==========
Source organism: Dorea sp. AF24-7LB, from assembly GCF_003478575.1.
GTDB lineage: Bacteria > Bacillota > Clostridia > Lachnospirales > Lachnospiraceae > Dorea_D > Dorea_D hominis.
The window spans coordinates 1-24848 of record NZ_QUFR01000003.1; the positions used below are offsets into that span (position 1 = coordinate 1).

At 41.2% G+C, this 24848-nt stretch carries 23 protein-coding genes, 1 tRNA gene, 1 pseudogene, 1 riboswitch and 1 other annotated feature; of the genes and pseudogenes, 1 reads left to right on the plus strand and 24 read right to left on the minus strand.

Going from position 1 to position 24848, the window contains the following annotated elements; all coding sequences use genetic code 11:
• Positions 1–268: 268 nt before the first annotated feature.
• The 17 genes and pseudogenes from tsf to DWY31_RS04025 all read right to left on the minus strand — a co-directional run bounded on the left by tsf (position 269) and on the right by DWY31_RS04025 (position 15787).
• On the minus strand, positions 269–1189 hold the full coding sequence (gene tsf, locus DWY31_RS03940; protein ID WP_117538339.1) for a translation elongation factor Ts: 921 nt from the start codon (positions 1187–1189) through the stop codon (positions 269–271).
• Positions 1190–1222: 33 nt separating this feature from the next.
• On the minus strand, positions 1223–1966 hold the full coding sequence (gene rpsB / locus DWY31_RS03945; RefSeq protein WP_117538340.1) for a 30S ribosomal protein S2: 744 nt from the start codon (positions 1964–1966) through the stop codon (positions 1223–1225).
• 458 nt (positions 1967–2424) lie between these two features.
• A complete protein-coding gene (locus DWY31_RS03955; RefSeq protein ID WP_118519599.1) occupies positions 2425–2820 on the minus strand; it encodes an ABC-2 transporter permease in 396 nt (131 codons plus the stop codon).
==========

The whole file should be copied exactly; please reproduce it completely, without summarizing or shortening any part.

Source organism: Dorea sp. AF24-7LB, from assembly GCF_003478575.1.
GTDB lineage: Bacteria > Bacillota > Clostridia > Lachnospirales > Lachnospiraceae > Dorea_D > Dorea_D hominis.
The window spans coordinates 1-24848 of record NZ_QUFR01000003.1; the positions used below are offsets into that span (position 1 = coordinate 1).

At 41.2% G+C, this 24848-nt stretch carries 23 protein-coding genes, 1 tRNA gene, 1 pseudogene, 1 riboswitch and 1 other annotated feature; of the genes and pseudogenes, 1 reads left to right on the plus strand and 24 read right to left on the minus strand.

Going from position 1 to position 24848, the window contains the following annotated elements; all coding sequences use genetic code 11:
• Positions 1–268: 268 nt before the first annotated feature.
• The 17 genes and pseudogenes from tsf to DWY31_RS04025 all read right to left on the minus strand — a co-directional run bounded on the left by tsf (position 269) and on the right by DWY31_RS04025 (position 15787).
• On the minus strand, positions 269–1189 hold the full coding sequence (gene tsf, locus DWY31_RS03940; protein ID WP_117538339.1) for a translation elongation factor Ts: 921 nt from the start codon (positions 1187–1189) through the stop codon (positions 269–271).
• Positions 1190–1222: 33 nt separating this feature from the next.
• On the minus strand, positions 1223–1966 hold the full coding sequence (gene rpsB / locus DWY31_RS03945; RefSeq protein WP_117538340.1) for a 30S ribosomal protein S2: 744 nt from the start codon (positions 1964–1966) through the stop codon (positions 1223–1225).
• 458 nt (positions 1967–2424) lie between these two features.
• A complete protein-coding gene (locus DWY31_RS03955; RefSeq protein ID WP_118519599.1) occupies positions 2425–2820 on the minus strand; it encodes an ABC-2 transporter permease in 396 nt (131 codons plus the stop codon).